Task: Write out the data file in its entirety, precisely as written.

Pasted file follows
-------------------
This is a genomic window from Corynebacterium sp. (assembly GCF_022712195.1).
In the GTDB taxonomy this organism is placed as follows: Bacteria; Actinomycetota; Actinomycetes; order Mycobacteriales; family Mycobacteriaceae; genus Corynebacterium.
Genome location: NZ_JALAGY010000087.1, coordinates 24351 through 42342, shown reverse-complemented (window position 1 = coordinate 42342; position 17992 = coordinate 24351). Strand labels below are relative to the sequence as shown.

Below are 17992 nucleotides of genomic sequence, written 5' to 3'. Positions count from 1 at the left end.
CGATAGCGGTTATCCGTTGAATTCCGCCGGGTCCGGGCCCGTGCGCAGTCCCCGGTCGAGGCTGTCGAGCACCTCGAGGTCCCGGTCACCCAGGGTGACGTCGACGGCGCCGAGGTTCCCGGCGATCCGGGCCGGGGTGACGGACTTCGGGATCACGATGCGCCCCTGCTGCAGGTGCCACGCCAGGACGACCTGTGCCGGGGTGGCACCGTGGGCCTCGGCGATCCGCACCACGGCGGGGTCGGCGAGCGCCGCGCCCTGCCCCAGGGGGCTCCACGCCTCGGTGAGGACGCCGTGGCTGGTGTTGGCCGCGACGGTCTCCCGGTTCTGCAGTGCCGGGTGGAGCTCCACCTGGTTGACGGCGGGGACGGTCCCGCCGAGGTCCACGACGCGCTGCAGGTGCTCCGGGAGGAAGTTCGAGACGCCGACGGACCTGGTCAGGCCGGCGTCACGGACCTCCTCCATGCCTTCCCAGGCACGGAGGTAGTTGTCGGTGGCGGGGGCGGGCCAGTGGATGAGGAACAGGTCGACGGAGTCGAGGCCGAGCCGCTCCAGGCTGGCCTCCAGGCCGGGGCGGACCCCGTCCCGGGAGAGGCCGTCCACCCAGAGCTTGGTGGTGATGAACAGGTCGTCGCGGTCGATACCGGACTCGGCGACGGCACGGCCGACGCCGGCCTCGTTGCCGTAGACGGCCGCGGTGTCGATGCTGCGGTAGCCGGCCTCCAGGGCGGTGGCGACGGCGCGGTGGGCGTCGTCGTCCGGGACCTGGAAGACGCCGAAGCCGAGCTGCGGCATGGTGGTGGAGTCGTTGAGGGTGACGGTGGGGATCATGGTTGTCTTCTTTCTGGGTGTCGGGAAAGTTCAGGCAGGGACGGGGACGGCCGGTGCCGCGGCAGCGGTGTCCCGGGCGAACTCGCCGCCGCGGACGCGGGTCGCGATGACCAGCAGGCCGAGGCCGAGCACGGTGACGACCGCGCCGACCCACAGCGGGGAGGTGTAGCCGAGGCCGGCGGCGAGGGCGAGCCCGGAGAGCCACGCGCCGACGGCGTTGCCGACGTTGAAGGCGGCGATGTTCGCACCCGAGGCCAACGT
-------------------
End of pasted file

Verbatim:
This is a genomic window from Corynebacterium sp. (assembly GCF_022712195.1).
In the GTDB taxonomy this organism is placed as follows: Bacteria; Actinomycetota; Actinomycetes; order Mycobacteriales; family Mycobacteriaceae; genus Corynebacterium.
Genome location: NZ_JALAGY010000087.1, coordinates 24351 through 42342, shown reverse-complemented (window position 1 = coordinate 42342; position 17992 = coordinate 24351). Strand labels below are relative to the sequence as shown.

Below are 17992 nucleotides of genomic sequence, written 5' to 3'. Positions count from 1 at the left end.
CGATAGCGGTTATCCGTTGAATTCCGCCGGGTCCGGGCCCGTGCGCAGTCCCCGGTCGAGGCTGTCGAGCACCTCGAGGTCCCGGTCACCCAGGGTGACGTCGACGGCGCCGAGGTTCCCGGCGATCCGGGCCGGGGTGACGGACTTCGGGATCACGATGCGCCCCTGCTGCAGGTGCCACGCCAGGACGACCTGTGCCGGGGTGGCACCGTGGGCCTCGGCGATCCGCACCACGGCGGGGTCGGCGAGCGCCGCGCCCTGCCCCAGGGGGCTCCACGCCTCGGTGAGGACGCCGTGGCTGGTGTTGGCCGCGACGGTCTCCCGGTTCTGCAGTGCCGGGTGGAGCTCCACCTGGTTGACGGCGGGGACGGTCCCGCCGAGGTCCACGACGCGCTGCAGGTGCTCCGGGAGGAAGTTCGAGACGCCGACGGACCTGGTCAGGCCGGCGTCACGGACCTCCTCCATGCCTTCCCAGGCACGGAGGTAGTTGTCGGTGGCGGGGGCGGGCCAGTGGATGAGGAACAGGTCGACGGAGTCGAGGCCGAGCCGCTCCAGGCTGGCCTCCAGGCCGGGGCGGACCCCGTCCCGGGAGAGGCCGTCCACCCAGAGCTTGGTGGTGATGAACAGGTCGTCGCGGTCGATACCGGACTCGGCGACGGCACGGCCGACGCCGGCCTCGTTGCCGTAGACGGCCGCGGTGTCGATGCTGCGGTAGCCGGCCTCCAGGGCGGTGGCGACGGCGCGGTGGGCGTCGTCGTCCGGGACCTGGAAGACGCCGAAGCCGAGCTGCGGCATGGTGGTGGAGTCGTTGAGGGTGACGGTGGGGATCATGGTTGTCTTCTTTCTGGGTGTCGGGAAAGTTCAGGCAGGGACGGGGACGGCCGGTGCCGCGGCAGCGGTGTCCCGGGCGAACTCGCCGCCGCGGACGCGGGTCGCGATGACCAGCAGGCCGAGGCCGAGCACGGTGACGACCGCGCCGACCCACAGCGGGGAGGTGTAGCCGAGGCCGGCGGCGAGGGCGAGCCCGGAGAGCCACGCGCCGACGGCGTTGCCGACGTTGAAGGCGGCGATGTTCGCACCCGAGGCCAACGT